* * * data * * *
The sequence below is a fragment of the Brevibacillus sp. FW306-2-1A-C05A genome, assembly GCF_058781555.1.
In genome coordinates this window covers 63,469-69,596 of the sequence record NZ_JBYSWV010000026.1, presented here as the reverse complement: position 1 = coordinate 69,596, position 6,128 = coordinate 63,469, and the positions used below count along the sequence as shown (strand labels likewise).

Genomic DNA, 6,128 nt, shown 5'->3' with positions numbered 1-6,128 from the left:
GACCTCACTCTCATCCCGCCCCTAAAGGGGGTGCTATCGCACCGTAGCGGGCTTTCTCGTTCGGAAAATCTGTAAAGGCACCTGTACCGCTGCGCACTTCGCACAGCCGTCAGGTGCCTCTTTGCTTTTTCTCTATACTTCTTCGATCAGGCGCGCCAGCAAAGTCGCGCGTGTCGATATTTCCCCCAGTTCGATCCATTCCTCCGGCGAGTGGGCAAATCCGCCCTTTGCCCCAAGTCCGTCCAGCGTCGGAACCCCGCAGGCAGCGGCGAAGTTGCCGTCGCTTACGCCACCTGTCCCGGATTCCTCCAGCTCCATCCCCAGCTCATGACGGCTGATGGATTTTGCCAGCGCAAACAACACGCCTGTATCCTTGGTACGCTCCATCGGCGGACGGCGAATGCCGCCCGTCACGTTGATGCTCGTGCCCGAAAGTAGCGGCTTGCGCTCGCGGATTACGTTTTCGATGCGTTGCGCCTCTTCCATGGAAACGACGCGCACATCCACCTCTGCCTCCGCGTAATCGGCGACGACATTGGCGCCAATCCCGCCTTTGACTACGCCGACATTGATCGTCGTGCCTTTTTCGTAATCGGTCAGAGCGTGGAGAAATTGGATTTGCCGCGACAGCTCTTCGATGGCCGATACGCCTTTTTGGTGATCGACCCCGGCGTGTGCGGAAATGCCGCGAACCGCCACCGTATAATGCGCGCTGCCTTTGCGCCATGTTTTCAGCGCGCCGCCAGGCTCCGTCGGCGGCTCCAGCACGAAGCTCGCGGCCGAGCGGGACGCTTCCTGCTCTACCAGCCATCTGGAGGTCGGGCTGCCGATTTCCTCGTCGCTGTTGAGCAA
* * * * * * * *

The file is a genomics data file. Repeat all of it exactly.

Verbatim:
The sequence below is a fragment of the Brevibacillus sp. FW306-2-1A-C05A genome, assembly GCF_058781555.1.
In genome coordinates this window covers 63,469-69,596 of the sequence record NZ_JBYSWV010000026.1, presented here as the reverse complement: position 1 = coordinate 69,596, position 6,128 = coordinate 63,469, and the positions used below count along the sequence as shown (strand labels likewise).

Genomic DNA, 6,128 nt, shown 5'->3' with positions numbered 1-6,128 from the left:
GACCTCACTCTCATCCCGCCCCTAAAGGGGGTGCTATCGCACCGTAGCGGGCTTTCTCGTTCGGAAAATCTGTAAAGGCACCTGTACCGCTGCGCACTTCGCACAGCCGTCAGGTGCCTCTTTGCTTTTTCTCTATACTTCTTCGATCAGGCGCGCCAGCAAAGTCGCGCGTGTCGATATTTCCCCCAGTTCGATCCATTCCTCCGGCGAGTGGGCAAATCCGCCCTTTGCCCCAAGTCCGTCCAGCGTCGGAACCCCGCAGGCAGCGGCGAAGTTGCCGTCGCTTACGCCACCTGTCCCGGATTCCTCCAGCTCCATCCCCAGCTCATGACGGCTGATGGATTTTGCCAGCGCAAACAACACGCCTGTATCCTTGGTACGCTCCATCGGCGGACGGCGAATGCCGCCCGTCACGTTGATGCTCGTGCCCGAAAGTAGCGGCTTGCGCTCGCGGATTACGTTTTCGATGCGTTGCGCCTCTTCCATGGAAACGACGCGCACATCCACCTCTGCCTCCGCGTAATCGGCGACGACATTGGCGCCAATCCCGCCTTTGACTACGCCGACATTGATCGTCGTGCCTTTTTCGTAATCGGTCAGAGCGTGGAGAAATTGGATTTGCCGCGACAGCTCTTCGATGGCCGATACGCCTTTTTGGTGATCGACCCCGGCGTGTGCGGAAATGCCGCGAACCGCCACCGTATAATGCGCGCTGCCTTTGCGCCATGTTTTCAGCGCGCCGCCAGGCTCCGTCGGCGGCTCCAGCACGAAGCTCGCGGCCGAGCGGGACGCTTCCTGCTCTACCAGCCATCTGGAGGTCGGGCTGCCGATTTCCTCGTCGCTGTTGAGCAA